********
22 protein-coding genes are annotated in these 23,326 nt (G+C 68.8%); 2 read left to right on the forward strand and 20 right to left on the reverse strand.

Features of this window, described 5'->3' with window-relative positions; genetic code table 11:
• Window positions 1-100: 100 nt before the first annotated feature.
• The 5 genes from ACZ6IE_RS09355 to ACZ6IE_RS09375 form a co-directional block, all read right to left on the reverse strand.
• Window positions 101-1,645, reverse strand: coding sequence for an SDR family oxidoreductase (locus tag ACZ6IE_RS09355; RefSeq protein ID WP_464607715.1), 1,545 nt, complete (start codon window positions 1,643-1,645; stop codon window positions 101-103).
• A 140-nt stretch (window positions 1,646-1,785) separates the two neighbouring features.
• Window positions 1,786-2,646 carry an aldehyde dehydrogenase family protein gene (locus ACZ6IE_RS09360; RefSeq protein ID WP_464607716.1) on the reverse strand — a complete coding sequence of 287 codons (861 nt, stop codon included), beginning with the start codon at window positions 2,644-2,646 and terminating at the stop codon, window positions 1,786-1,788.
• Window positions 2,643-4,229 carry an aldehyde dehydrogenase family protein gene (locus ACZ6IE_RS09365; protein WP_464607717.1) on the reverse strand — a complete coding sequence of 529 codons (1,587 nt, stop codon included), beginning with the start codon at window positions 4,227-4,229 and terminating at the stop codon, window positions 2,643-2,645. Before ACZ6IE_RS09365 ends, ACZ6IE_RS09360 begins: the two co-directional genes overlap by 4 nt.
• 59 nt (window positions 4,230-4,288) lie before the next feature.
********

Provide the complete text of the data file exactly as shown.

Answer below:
22 protein-coding genes are annotated in these 23,326 nt (G+C 68.8%); 2 read left to right on the forward strand and 20 right to left on the reverse strand.

Features of this window, described 5'->3' with window-relative positions; genetic code table 11:
• Window positions 1-100: 100 nt before the first annotated feature.
• The 5 genes from ACZ6IE_RS09355 to ACZ6IE_RS09375 form a co-directional block, all read right to left on the reverse strand.
• Window positions 101-1,645, reverse strand: coding sequence for an SDR family oxidoreductase (locus tag ACZ6IE_RS09355; RefSeq protein ID WP_464607715.1), 1,545 nt, complete (start codon window positions 1,643-1,645; stop codon window positions 101-103).
• A 140-nt stretch (window positions 1,646-1,785) separates the two neighbouring features.
• Window positions 1,786-2,646 carry an aldehyde dehydrogenase family protein gene (locus ACZ6IE_RS09360; RefSeq protein ID WP_464607716.1) on the reverse strand — a complete coding sequence of 287 codons (861 nt, stop codon included), beginning with the start codon at window positions 2,644-2,646 and terminating at the stop codon, window positions 1,786-1,788.
• Window positions 2,643-4,229 carry an aldehyde dehydrogenase family protein gene (locus ACZ6IE_RS09365; protein WP_464607717.1) on the reverse strand — a complete coding sequence of 529 codons (1,587 nt, stop codon included), beginning with the start codon at window positions 4,227-4,229 and terminating at the stop codon, window positions 2,643-2,645. Before ACZ6IE_RS09365 ends, ACZ6IE_RS09360 begins: the two co-directional genes overlap by 4 nt.
• 59 nt (window positions 4,230-4,288) lie before the next feature.